Since many companies specialize in one particular style, the process of elimination should start with what you find attractive. Here’s how to tell the styles apart:
- Manufactured or milled: This is how the vast majority of log and timber homes are constructed today, accounting for a full 90% of the market. Logs are milled to a specific profile (D-log, round log, etc.) and precut to fit a particular home design. Identify these by the uniform diameters on the corner profiles.
- Handcrafted: These custom homes account for 10% of all log and timber homes constructed annually. Detect these by noticing larger logs with varying diameters at corners or a hand-hewn appearance.
- Half-log: This log siding is applied over conventional 2-by-4 or 2-by-6 framing. To maintain the illusion of full log, the corners sections can be full log. Log siding is often used for second story applications or for garages or outbuildings.
- Timber Frame: Also known as post and beam, this style includes large horizontal or vertical beams on the interior. Beams can either be handcrafted or milled.
There’s a System to This Form of Construction
Today’s modern log and timber homes involve a “building system,” combining engineering principles with specific crafting, sealing and fastening techniques for a specific tree species. As you shop companies, ask if their building system is recognized by your local building code. Will an engineer’s stamp be required for approval by the local building department and if so, at what cost?
A few companies offer “shell construction,” where a producer’s own crews will dry-in the structure, which means make the shell weather tight. Still others companies may offer full “turnkey” construction. But the majority of members of the Log and Timber Homes Council leave it to independent builders or contractors to complete the home on your land.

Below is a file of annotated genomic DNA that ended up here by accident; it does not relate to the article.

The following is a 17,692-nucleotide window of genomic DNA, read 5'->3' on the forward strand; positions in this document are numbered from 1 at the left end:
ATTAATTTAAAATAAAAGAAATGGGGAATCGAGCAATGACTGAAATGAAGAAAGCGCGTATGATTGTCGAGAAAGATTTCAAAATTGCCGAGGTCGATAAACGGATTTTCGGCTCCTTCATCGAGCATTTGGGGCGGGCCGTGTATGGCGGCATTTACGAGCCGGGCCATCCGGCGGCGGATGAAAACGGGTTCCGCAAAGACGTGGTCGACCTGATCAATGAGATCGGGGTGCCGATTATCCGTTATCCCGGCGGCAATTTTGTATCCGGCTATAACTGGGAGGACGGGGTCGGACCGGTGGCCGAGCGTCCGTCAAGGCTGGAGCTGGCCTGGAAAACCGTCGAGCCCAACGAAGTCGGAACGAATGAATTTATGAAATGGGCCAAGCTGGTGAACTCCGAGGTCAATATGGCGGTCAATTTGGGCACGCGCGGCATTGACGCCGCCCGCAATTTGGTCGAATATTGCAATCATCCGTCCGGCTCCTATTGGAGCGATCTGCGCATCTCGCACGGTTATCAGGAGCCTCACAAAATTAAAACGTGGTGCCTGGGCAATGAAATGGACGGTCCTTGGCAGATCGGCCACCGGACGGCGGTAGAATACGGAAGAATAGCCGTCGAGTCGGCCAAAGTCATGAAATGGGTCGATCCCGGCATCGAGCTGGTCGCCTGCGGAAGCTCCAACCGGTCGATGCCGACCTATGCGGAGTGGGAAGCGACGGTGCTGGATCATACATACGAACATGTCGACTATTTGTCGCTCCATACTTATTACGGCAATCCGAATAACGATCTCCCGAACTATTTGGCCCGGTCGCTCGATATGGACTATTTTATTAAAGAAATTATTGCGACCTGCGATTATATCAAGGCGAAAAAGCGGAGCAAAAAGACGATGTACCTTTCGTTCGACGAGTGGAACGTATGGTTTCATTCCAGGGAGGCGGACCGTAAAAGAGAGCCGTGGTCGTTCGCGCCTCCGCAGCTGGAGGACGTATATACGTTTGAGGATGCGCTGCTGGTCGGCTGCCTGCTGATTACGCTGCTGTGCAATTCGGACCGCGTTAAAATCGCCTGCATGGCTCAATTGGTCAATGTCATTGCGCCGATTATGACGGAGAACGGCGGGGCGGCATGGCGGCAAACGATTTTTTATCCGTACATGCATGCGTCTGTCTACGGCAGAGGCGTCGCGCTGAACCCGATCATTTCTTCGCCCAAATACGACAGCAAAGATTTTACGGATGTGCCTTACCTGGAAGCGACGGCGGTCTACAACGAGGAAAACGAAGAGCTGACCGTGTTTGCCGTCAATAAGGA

Do They Belong to the Log and Timber Homes Council?
If you are looking for peace of mind during this process, look no further than the Log and Timber Homes Council (LTHC) of the National Association of Home Builders, which sponsors this website. The LTHC requires all member companies adhere to a strict code of ethics, grade logs using a third party service, furnish builders with a construction manual and contribute to scientific research to advance log building technologies.
What’s in the “Package?”
Your dream home will begin as a “log and timber home package.” This is the two or three truckloads of logs and other components that will create your home, which are delivered to your building site. However, not all packages are created equal. That’s why you should only entrust the members of the LTHC with your dream home. These reputable companies list all the materials they provide, including interior walls, floors, cabinets, hardware, windows, doors and more.
Want to buy some materials locally? It’s not a problem. Members of the LTHC offer several different options on the completeness of packages, to serve your individual needs. To start shopping for log and timber home producers, use our listing of all log and timber home manufacturers that belong to the LTHC.